Probably you would say yes. Because the biggest need for bird photography is the reach. No matter the focal length you currently have, it’s never enough. Isn’t it?
Teleconverters extend your current focal length of the lens by a factor of 1.4x, 1.7x, or 2.0x. Which means, if you put a 1.4x teleconverter on a 300mm lens fixed to a full-frame sensor, your effective focal length would be 300mm x 1.4 = 420mm. If you place a 1.7x teleconverter, it’d be 300mm x 1.7 = 510mm. And a 2.0x teleconverter gives you a 600mm (300mm x 2.0) equivalent!
It’s amazing, isn’t it? And the cost of these teleconverters is just a fraction of the lens.
Essentially, if you buy a (Nikon) 300mm f/2.8 at the cost of US$ 5,000 and buy a (Nikon) 2.0x III teleconverter at just US $500, you’ll end up getting an equivalent of 600mm f/5.6 lens (we’ll talk about the f-stop later). The combination is just US $5,500.
Isn’t it bang for the buck, as a (Nikon) 600mm f/4 lens (new version) is around US $12,000?
Not really. If it were truly equivalent to a 600mm, lens manufacturers wouldn’t have ever spent millions of dollars to manufacturer prime lenses. Does it make sense to make something so expensive when photographers can get away with 300mm f/2.8 + 2.0x teleconverter combination?
That’s where the below 5 key factors come into play when you are using a teleconverter. Let’s discuss them.
5 KEY FACTORS TO CONSIDER WHILE USING A TELECONVERTER
Here’s a quick look at what are the factors that affect a lens performance when you use a teleconverter:
1. LOSS OF LIGHT
You’ll lose 1 stop, 1.5 stops, and 2 stops when you use 1.4x, 1.7x, and 2.0x teleconverter, respectively. For instance, your 300mm f/2.8 lens becomes a 420mm f/4, 510mm f/4.5, and 600mm f/5.6 equivalent when used with 1.4x, 1.7x, and 2.0x teleconverters, respectively.
If you are not acquainted with stops or f-stops terminology, I strongly recommend you to read the article Photography Basics – Aperture before proceeding further.
Here’s an easier interpretation of the loss of light due to the use of teleconverters:
300mm f/2.8 + 1.4x teleconverter = 420 mm f/4 (1-stop loss)
300mm f/2.8 + 1.7x teleconverter = 510 mm f/4.5 (1.5-stop loss)*
300mm f/2.8 + 2.0x teleconverter = 600 mm f/5.6 (2-stop loss)
* In theory, 1.5 stops from f/2.8 should have been f/4.8 not f/4.5. But as the manufacturer’s use 1/3rd stops as intermediate f-stops, the f-number we get is f/4.5. If it’s true, then we are just losing 1.33 stops. I haven’t ever used a 1.7x teleconverter, so I cannot test it. I am assuming this is the case.
Loss of light can seriously impair the autofocusing capabilities and would result in slower shutter speeds as discussed in the below points.
2. AUTOFOCUS PERFORMANCE DEGRADES
Loss of light directly affects the autofocus performance. Remember that the autofocus depends on the incoming light to detect the contrast and the phase thereby detecting the subject and its movement respectively.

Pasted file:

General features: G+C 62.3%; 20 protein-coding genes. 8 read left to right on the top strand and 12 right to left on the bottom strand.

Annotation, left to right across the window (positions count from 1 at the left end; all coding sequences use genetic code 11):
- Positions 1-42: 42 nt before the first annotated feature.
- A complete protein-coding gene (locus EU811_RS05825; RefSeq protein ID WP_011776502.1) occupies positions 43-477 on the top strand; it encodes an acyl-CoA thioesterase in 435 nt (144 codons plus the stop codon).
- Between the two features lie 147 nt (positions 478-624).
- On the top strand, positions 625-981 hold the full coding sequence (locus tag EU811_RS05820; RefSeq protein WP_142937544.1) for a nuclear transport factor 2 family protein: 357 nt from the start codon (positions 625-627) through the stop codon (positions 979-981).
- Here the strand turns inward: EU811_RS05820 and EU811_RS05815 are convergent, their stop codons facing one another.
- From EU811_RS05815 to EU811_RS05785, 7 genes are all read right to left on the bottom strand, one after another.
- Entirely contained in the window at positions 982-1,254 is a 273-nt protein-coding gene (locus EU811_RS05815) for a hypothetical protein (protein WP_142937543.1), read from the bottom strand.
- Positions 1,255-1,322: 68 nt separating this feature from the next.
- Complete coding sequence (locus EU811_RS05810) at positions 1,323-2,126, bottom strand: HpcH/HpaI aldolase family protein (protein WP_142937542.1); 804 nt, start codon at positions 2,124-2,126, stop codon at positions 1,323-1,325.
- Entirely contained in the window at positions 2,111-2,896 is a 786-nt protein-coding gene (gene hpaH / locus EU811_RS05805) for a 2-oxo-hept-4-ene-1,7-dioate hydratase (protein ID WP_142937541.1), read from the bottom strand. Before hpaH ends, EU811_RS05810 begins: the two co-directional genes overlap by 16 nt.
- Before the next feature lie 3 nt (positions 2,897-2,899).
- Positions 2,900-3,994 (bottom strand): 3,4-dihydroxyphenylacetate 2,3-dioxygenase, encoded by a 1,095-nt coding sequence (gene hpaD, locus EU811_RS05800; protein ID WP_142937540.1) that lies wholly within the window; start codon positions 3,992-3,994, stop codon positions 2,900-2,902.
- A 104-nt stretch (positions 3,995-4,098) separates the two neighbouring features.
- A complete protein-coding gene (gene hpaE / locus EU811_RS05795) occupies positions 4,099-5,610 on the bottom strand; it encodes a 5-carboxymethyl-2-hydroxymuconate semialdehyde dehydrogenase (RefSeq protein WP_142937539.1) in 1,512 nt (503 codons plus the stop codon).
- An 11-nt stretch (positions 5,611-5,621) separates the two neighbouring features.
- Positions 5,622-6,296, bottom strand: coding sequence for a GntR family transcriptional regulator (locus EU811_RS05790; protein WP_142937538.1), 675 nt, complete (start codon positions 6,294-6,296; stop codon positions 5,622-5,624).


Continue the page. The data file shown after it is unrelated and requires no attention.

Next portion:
Depending on the teleconverter you are using, you might experience serious lag in autofocus. This especially becomes apparent when you use a 2.0x teleconverter as it loses 2-stops.
This is a serious problem as the birds are extremely quick. Which means achieving the autofocus as quickly as possible is vital to getting best photographs. Any loss in autofocus performance can be awful.
Smaller teleconverter would result in smaller degradation in performance. For instance, 1.4x teleconverter often doesn’t degrade it a lot, as opposed to a 2.0x teleconverter which is easily noticeable.
3. LIMITED AUTOFOCUS POINTS OR NONE AT ALL
Most entry level cameras don’t have the capability to autofocus beyond f/5.6. Which means, if you use a 2.0x teleconverter on a 600mm f/4 lens, you wouldn’t be able to autofocus. That’s because, with 2.0x teleconverter, the maximum aperture of a 600mm f/4 lens becomes f/8.
Assuming that you have a prosumer or a professional camera bodies like Nikon D5, D4, D750, D800, D7200, Canon 1DX Mark II, 5D Mark III, 7D Mark II, etc. you’ll have autofocusing capabilities up to f/8.
When the maximum aperture of the lens is f/8 (due to the use of a teleconverter), you’ll only be able to use limited autofocus points. Usually, only the center autofocus points work when the lens is at a maximum aperture of f/8.
Note: Don’t get confused with setting the Aperture of the lens to f/8 v/s using a teleconverter. No matter whether you set a lens at its maximum aperture or the minimum aperture, you’ll get to use all the autofocus points. That’s because your lens is always working at the maximum aperture until you dip the shutter. Wonder how? Ask me later.
Check the compatibility of the lens and the autofocus limitations in the following charts for Nikon and Canon users.
4. SLOWER SHUTTER SPEEDS OR HIGHER NOISE
As discussed in the first point, using a teleconverter leads to the loss of light. The loss of light is due to loss of f-stops. This loss in aperture has to be compensated either by decreasing the shutter speed or increasing the ISO.
Read about the Exposure Triangle to understand the interplay of Aperture, Shutter Speed, and ISO to achieve a proper exposure.
As the shutter speed plays a critical role in freezing the action, most often, you cannot slow it down any further. So, you are left with the only option – to increase the ISO. Any increase in the ISO value would result in noise. If you are using a cropped sensor camera (APS-C or DX), then noise can be extreme and makes the photograph unusable.
5. SOFTER IMAGES
Most often the teleconverter renders an image much softer than if it was taken with just the lens. This is because of the loss of light due to the use of teleconverters. The loss of light indicates loss of contrast which results in loss of sharpness. Which ultimately results in a softer image.
The issue can have the extreme impact when used on a softer lens. Say you are using a 1.4x teleconverter on an 80-400mm f/4.5-5.6G lens. Compared to a prime lens, this lens is not very sharp, especially when it’s wide open. When coupled with a 1.4x teleconverter it makes the matter worse. In fact, most zoom lenses are inferior in terms of quality and sharpness.